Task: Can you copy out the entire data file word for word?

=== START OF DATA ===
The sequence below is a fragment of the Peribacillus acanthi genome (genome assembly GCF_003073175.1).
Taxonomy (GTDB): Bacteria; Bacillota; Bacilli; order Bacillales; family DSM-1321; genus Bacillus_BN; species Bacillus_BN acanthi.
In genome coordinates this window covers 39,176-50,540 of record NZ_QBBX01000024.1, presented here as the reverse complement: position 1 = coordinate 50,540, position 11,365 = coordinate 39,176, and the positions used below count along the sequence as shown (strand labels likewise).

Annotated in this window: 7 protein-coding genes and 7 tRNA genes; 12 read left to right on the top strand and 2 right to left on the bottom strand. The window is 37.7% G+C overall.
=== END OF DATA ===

The sequence below is a fragment of the Peribacillus acanthi genome (genome assembly GCF_003073175.1).
Taxonomy (GTDB): Bacteria; Bacillota; Bacilli; order Bacillales; family DSM-1321; genus Bacillus_BN; species Bacillus_BN acanthi.
In genome coordinates this window covers 39,176-50,540 of record NZ_QBBX01000024.1, presented here as the reverse complement: position 1 = coordinate 50,540, position 11,365 = coordinate 39,176, and the positions used below count along the sequence as shown (strand labels likewise).

Annotated in this window: 7 protein-coding genes and 7 tRNA genes; 12 read left to right on the top strand and 2 right to left on the bottom strand. The window is 37.7% G+C overall.